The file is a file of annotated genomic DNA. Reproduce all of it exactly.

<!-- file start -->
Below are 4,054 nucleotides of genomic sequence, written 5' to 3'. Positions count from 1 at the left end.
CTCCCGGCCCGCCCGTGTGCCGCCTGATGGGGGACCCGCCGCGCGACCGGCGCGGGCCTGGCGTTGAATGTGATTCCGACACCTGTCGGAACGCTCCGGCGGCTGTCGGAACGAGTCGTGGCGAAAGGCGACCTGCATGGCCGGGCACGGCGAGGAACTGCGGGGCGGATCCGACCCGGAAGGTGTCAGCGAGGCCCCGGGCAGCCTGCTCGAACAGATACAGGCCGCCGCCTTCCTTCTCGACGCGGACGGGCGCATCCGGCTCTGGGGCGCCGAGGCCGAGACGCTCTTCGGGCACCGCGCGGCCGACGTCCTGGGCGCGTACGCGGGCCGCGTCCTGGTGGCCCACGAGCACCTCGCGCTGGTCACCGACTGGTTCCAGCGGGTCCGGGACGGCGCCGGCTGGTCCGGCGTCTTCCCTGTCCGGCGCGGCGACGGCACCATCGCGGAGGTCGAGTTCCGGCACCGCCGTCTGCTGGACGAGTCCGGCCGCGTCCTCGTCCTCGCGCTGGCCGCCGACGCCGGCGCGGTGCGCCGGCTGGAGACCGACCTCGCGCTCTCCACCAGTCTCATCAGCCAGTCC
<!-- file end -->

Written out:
Below are 4,054 nucleotides of genomic sequence, written 5' to 3'. Positions count from 1 at the left end.
CTCCCGGCCCGCCCGTGTGCCGCCTGATGGGGGACCCGCCGCGCGACCGGCGCGGGCCTGGCGTTGAATGTGATTCCGACACCTGTCGGAACGCTCCGGCGGCTGTCGGAACGAGTCGTGGCGAAAGGCGACCTGCATGGCCGGGCACGGCGAGGAACTGCGGGGCGGATCCGACCCGGAAGGTGTCAGCGAGGCCCCGGGCAGCCTGCTCGAACAGATACAGGCCGCCGCCTTCCTTCTCGACGCGGACGGGCGCATCCGGCTCTGGGGCGCCGAGGCCGAGACGCTCTTCGGGCACCGCGCGGCCGACGTCCTGGGCGCGTACGCGGGCCGCGTCCTGGTGGCCCACGAGCACCTCGCGCTGGTCACCGACTGGTTCCAGCGGGTCCGGGACGGCGCCGGCTGGTCCGGCGTCTTCCCTGTCCGGCGCGGCGACGGCACCATCGCGGAGGTCGAGTTCCGGCACCGCCGTCTGCTGGACGAGTCCGGCCGCGTCCTCGTCCTCGCGCTGGCCGCCGACGCCGGCGCGGTGCGCCGGCTGGAGACCGACCTCGCGCTCTCCACCAGTCTCATCAGCCAGTCC